Think you’re too smart to fall for a phone scam? So did the former mayor of a Southern California coastal town — until he became a victim.
Gary Nielson is the chef and owner of the Beachfront Barbeque Restaurant in tiny Carpinteria, California, just north of Ventura; he also served as a city leader.
"I was on the city council for eight years, I was the mayor for two of those years," he told NBC4.
With his ability to oversee budgets and serve his constituents, Nielson never could have predicted a scam artist would be able to trick him into handing over thousands of dollars.
It happened recently, as he prepared for the lunchtime rush at his restaurant. Working alone in the kitchen, he heard the phone ring.
When he picked up, a man claiming to be a customer service representative for Southern California Edison was on the other end of the line.
"He told me, 'I have a service man in your area who's been instructed to turn your power off because you have a disconnect notice, and you’re late on your bill,'" he recalled.
The call had come during the winter, when business is slow. Nielson knew he was late paying what he owed, and worried losing power would be a disaster for his restaurant.
"Each one of those things has perishables in it, and those perishables start degrading instantly," he said, pointing at his refrigerators.
The caller told Nielson the only way to avoid disconnection was by paying immediately with Money Pak cards.
"(He said) you need to buy four $500 (cards) and one $395 one," Nielson said.
Nielson rushed to a nearby drugstore and did as he was told, giving the caller the card information. Even worse, the scammer called back, threatening disconnection if he didn’t pay part of next month’s bill.
All told, he paid $3,395 — despite having owed just $1,700. He only realized his mistake when he told his wife what had happened.
"She said 'Oh my God, you were scammed," Nielson recalled.
And he's not alone.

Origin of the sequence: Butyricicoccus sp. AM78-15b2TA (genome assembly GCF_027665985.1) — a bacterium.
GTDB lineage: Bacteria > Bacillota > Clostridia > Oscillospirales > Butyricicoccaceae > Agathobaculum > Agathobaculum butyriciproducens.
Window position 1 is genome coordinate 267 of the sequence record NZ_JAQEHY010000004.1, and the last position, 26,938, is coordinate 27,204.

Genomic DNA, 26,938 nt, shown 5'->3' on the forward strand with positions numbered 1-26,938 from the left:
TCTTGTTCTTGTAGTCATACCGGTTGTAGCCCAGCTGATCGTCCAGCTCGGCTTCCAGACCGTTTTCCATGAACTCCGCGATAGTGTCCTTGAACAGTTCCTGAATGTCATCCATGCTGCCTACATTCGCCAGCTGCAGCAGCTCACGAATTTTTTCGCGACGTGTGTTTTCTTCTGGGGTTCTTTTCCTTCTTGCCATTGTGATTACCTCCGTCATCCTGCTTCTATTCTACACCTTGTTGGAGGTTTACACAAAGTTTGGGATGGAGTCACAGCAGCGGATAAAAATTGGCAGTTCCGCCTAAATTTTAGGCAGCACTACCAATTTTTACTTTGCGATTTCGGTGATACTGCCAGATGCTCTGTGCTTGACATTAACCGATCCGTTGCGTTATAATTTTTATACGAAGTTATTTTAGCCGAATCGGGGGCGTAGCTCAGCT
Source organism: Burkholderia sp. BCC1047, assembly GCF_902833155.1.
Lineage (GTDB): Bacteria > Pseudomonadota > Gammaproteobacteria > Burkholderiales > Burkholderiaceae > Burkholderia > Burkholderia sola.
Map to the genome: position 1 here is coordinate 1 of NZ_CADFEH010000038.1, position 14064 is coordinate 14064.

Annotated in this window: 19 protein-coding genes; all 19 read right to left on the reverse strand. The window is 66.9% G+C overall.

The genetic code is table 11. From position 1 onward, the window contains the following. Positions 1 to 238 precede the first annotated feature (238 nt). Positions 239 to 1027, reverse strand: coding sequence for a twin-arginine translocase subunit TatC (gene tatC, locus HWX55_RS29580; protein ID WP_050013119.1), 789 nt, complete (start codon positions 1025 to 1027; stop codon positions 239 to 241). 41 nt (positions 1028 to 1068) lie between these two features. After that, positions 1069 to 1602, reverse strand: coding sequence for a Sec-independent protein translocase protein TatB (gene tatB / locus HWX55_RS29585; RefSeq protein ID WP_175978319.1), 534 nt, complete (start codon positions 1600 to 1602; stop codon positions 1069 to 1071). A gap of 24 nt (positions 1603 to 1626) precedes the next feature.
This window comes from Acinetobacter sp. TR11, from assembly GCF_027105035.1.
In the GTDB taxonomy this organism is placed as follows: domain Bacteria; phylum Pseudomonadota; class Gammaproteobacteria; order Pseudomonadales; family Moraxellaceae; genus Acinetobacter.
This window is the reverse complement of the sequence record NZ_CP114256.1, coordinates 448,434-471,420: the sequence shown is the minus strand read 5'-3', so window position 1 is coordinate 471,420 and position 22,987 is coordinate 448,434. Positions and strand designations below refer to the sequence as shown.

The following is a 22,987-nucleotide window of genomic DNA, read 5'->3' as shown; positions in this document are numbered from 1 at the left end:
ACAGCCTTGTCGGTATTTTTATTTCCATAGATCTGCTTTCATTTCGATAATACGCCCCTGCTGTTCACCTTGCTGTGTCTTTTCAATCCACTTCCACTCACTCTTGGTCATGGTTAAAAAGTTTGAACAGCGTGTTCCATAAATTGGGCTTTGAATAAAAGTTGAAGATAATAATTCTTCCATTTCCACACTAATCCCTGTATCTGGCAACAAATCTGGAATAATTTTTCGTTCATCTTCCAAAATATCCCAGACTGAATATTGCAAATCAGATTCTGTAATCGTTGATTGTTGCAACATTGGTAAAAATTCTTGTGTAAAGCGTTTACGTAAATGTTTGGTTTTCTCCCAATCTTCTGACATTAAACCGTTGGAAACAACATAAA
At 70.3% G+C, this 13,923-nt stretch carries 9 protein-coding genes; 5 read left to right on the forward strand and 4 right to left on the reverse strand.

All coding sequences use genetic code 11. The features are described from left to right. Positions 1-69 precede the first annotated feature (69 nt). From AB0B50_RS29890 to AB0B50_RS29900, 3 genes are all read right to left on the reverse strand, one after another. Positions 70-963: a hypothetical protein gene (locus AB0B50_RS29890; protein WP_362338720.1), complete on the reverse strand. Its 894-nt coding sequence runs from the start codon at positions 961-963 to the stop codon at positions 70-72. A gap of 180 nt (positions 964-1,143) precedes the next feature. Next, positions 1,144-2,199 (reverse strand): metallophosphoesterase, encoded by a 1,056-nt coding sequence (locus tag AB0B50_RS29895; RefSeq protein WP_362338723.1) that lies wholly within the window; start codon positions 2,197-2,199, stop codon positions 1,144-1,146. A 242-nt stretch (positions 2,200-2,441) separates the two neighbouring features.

The I-Team reached out to Southern California Edison, which said about 14,000 customers have reported being targeted by this ruse.
"Five-hundred of those customers unfortunately were victims of the scam," said Kari Gardner, SoCal Edison’s manager of community affairs.
She said the utility company is now warning customers about these phone scams on its websites, and in its monthly bills.
"Southern California Edison will not call a customer and demand immediate payment to avoid interruption," she said.
Nielson told NBC4 he wish he'd had that information before his phone rang that winter morning.
"You’re embarrassed, humiliated, frustrated," Nielson said. But he’s speaking out, because he knows he’s not alone.
"Every time I say something to somebody, they have this story of somebody that they know personally (who has) been scammed in one way or another," he said.
SoCal Edison said there are a few specific warning signs that you're on the phone with a scammer:
- "Off" Phone Numbers: Southern California Edison (SCE) only uses 800 numbers for customer contacts – phone scammers often use "off" numbers, such as 888.
- Extension Numbers: Imposters use extension numbers to make themselves appear more "legitimate." SCE does not use extension numbers.
- Threats: SCE will not threaten customers with service shut-off until after 2 weeks of warnings.
- Reloaded Debit Cards: SCE does not accept Green Dot, Vanilla, or other reload debit cards.
- Weekend/Holiday Calls: SCE does not call customers on weekends or during holidays.
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